The Shared Roles of the Central Bank, Commercial Banks and Women Chambers in Promoting Innovative Financing Models for Women-led SMEs

Over the last two decades, the focus of development policy initiatives to reduce poverty has undergone a significant shift. Known as the “inclusive finance” approach, these new initiatives advocate for a “Finance for All (FFA)” approach to bring excluded populations into the realm of mainstream banking, developing new schemes for ensuring better access to financial credit, and educating them about various financial products and services which may help them in making informed decisions. In the context of Bangladesh, the impact of these initiatives has already been felt and over the years, significant efforts have been made to facilitate the level and extent of financial inclusion of the poor into the mainstream banking sector. However, Bangladesh’s approach towards inclusive finance differs from the broader FFA policy agenda. Whereas in general inclusive financial market approaches leave a focus on women and gender equality outside the core of the debate, special efforts have been made in Bangladesh for increasing women’s access to finance. The introduction and implementation of these policy initiatives raise a few important questions: (1) What are the key barriers faced by women entrepreneurs in gaining access to markets and becoming engaged in different business ventures? (2) How effective are the existing policies and programs in addressing the challenges faced by the women entrepreneurs? (3) What actions can be taken to make the policy and programmatic interventions more helpful and effective? This paper focuses on finding answers to these key questions while providing a comprehensive and detailed analysis of the situation of the women entrepreneurs in Bangladesh. At the same time, this paper concentrates on both the demand side factors (i.e., issues related to the capacity and understanding of women entrepreneurs that may hinder their access to credit) and the supply side factors (i.e., the impact of policies developed by the Government of Bangladesh and Bangladesh Bank on women’s entrepreneurship, as well as the capacity, willingness and commitment of commercial banks to support women entrepreneurs). Further, research suggests women’s business chambers with adequate capacity can play a complementary role in advancing women’s access to finance. This study explores the role played by the District Women Chambers in the context of Bangladesh.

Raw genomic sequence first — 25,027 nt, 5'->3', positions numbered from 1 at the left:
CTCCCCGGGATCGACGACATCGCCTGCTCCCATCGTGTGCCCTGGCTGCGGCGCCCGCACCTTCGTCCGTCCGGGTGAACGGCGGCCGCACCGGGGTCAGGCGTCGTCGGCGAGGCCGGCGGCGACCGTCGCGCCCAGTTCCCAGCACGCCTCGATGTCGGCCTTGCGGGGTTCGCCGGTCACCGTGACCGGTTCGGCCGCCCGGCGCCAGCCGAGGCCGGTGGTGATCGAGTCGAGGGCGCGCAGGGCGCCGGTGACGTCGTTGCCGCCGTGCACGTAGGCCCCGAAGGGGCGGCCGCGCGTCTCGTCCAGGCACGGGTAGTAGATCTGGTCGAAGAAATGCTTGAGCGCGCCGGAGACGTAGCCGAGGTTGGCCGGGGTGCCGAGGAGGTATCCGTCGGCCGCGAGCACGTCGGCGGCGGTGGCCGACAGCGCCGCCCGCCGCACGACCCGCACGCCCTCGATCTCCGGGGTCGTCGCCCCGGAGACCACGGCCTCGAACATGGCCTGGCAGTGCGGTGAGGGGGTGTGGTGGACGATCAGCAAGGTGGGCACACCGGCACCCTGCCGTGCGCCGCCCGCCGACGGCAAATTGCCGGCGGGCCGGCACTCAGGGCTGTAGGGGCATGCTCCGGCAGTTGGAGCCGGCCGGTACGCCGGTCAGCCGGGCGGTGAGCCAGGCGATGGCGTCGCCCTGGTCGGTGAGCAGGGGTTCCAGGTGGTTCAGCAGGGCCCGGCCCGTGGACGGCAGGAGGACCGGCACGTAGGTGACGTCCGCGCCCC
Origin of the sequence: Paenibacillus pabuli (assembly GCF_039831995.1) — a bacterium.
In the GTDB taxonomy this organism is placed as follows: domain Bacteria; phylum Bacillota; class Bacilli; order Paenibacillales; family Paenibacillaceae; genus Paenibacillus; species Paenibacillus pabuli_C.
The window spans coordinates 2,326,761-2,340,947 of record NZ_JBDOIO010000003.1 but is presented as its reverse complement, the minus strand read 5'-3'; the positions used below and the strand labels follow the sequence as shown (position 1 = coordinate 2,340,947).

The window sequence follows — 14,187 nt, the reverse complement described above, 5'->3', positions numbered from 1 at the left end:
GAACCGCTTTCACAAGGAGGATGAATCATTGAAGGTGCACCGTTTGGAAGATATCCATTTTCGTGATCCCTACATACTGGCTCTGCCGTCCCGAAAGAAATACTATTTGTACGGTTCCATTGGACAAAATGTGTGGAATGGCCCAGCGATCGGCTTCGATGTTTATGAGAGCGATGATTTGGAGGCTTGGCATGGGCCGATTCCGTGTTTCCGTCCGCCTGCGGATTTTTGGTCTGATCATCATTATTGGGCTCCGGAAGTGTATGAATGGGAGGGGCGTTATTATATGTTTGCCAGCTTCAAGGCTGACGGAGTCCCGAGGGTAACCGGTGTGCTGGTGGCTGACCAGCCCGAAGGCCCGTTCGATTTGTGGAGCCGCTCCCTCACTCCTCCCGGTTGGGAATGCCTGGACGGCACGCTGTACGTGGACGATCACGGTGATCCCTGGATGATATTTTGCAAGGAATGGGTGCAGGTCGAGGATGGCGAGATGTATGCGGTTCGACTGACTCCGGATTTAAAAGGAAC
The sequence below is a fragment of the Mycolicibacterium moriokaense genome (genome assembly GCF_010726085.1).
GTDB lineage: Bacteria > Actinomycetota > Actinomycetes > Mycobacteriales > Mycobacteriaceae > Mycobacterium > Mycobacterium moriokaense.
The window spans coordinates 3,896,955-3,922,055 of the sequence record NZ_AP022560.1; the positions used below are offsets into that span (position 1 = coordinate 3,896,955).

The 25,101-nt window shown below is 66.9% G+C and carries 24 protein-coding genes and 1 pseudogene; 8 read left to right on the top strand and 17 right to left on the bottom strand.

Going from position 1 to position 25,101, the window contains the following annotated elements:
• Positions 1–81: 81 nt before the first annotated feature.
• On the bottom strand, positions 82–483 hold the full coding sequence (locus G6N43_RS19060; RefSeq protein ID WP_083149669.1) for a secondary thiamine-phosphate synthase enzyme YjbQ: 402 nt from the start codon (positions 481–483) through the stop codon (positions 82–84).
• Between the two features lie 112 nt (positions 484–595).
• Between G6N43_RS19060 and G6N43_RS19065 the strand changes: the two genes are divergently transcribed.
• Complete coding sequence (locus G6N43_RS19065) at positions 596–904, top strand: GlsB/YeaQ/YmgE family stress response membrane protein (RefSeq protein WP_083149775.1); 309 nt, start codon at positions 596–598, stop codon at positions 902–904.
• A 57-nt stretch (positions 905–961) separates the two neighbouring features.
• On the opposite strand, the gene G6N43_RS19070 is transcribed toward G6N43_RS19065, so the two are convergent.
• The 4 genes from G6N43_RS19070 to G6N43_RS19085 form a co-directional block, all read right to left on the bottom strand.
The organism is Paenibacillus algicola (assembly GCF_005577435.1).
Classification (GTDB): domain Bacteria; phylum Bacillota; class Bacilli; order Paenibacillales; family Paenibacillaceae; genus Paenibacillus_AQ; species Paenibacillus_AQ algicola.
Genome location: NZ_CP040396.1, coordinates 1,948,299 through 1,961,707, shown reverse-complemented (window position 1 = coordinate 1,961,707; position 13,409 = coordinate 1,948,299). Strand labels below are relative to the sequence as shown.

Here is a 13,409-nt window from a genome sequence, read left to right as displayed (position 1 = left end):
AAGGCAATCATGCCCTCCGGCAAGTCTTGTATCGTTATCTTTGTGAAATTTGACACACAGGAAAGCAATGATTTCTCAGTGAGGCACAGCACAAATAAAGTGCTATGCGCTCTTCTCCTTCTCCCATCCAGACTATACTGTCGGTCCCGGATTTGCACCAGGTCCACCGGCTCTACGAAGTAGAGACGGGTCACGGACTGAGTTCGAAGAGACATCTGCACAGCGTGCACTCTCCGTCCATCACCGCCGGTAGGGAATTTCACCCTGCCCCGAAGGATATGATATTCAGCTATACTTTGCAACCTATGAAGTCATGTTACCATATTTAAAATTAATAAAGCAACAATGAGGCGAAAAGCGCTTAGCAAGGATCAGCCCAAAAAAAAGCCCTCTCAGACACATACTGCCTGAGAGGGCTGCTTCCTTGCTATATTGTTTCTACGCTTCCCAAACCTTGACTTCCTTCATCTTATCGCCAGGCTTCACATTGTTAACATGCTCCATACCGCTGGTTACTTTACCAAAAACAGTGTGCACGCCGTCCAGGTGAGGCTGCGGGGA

Policy, Center on Budget and. 2017. The Shared Roles of the Central Bank, Commercial Banks and Women Chambers in Promoting Innovative Financing Models for Women-led SMEs. © The Asia Foundation.